Other Things Love Is Not
10. In what way does love not look for its own interests?
10 Next we are told that love “does not look for its own interests,” that is, when there is a question of our personal interests and those of others. The apostle states elsewhere: “No man ever hated his own flesh; but he feeds and cherishes it.” (Ephesians 5:29) When, though, our interests compete with another’s interests and no other Bible principles are involved, we should do as Abraham did with Lot, lovingly let the other person have the preference.—Genesis 13:8-11.
11. That love does not get provoked means what?
11 Love also does not quickly take offense. So Paul tells us that love “does not become provoked.” It is not thin-skinned. It exercises self-control. Especially should married folk take to heart this admonition by guarding against raising their voices impatiently or shouting at each other. There are circumstances when it is easy to get provoked, for which reason Paul felt the need to counsel Timothy: “A slave of the Lord does not need to fight, but needs to be gentle toward all, qualified to teach, keeping himself restrained under evil”—yes, does not get provoked—“instructing with mildness those not favorably disposed.”—2 Timothy 2:24, 25.
12. (a) In what way does love not keep account of the injury? (b) Why is it unwise to keep account of an injury?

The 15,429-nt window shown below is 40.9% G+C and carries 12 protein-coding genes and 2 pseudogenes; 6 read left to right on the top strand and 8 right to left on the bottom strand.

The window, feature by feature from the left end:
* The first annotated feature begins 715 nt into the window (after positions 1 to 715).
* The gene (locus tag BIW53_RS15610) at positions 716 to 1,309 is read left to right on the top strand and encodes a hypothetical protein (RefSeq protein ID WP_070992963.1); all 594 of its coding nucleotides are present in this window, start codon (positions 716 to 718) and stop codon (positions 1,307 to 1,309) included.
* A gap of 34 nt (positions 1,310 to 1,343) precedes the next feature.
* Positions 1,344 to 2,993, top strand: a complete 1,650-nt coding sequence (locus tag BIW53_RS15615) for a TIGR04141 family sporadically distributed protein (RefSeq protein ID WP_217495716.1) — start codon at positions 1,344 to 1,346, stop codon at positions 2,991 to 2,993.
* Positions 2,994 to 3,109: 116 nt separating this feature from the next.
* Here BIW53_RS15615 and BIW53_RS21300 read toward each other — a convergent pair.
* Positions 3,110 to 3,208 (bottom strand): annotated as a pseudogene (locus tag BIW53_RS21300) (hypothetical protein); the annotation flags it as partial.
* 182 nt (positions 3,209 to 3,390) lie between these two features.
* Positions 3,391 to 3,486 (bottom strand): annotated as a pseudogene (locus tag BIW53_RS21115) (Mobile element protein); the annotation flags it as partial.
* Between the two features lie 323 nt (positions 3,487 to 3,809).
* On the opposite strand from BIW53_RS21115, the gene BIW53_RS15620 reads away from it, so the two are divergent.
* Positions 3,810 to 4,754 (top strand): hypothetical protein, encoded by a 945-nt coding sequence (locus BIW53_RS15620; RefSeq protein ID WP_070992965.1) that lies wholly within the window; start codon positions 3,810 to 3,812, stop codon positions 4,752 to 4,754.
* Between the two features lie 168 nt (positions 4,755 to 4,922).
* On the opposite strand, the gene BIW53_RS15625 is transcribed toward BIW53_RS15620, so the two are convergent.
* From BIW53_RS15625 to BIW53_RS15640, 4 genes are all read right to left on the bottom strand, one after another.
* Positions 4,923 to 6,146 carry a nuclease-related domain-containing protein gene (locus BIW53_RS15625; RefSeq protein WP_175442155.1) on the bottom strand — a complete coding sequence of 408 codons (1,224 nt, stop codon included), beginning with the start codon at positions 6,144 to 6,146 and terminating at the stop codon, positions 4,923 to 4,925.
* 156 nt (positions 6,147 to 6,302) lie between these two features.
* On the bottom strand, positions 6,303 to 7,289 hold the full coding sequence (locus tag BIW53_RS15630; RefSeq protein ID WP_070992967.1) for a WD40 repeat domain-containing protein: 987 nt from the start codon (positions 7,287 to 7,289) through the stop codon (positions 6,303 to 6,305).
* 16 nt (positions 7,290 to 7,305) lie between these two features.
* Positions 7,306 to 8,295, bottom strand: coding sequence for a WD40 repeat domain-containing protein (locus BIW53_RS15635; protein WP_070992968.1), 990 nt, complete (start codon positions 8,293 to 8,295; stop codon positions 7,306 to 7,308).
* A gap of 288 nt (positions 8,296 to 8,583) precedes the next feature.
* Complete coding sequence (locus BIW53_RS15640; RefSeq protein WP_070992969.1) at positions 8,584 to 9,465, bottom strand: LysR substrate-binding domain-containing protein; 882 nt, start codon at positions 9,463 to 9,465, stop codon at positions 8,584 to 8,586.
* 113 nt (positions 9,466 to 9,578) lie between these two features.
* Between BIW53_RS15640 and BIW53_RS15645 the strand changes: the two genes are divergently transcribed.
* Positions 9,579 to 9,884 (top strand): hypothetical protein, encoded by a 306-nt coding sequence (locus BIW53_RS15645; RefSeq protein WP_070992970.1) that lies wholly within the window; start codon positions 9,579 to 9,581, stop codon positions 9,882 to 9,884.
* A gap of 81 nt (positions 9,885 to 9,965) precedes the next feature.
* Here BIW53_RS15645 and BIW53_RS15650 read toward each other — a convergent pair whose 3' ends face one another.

12 Continuing with things that love is not, Paul counsels: “Love . . . does not keep account of the injury.” That does not mean that love takes no note of an injury. Jesus showed how we are to handle matters when we have been seriously injured. (Matthew 18:15-17) But love does not allow us to continue to be resentful, to harbor grudges. Not to keep account of an injury means to be forgiving and to forget about it once the matter has been handled in a Scriptural way. Yes, do not torment yourself or make yourself miserable by going over and over a wrong, keeping account of an injury!
13. What does it mean not to rejoice over unrighteousness, and why does love not do that?
13 Moreover, we are told that love “does not rejoice over unrighteousness.” The world rejoices over unrighteousness, as can be seen by the popularity of violent and pornographic literature, films, and TV programs. All such rejoicing is selfish, having no regard for God’s righteous principles or the welfare of others. All such selfish rejoicing is sowing to the flesh and in due time will reap corruption from the flesh.—Galatians 6:8.
14. Why can it be said confidently that love never fails?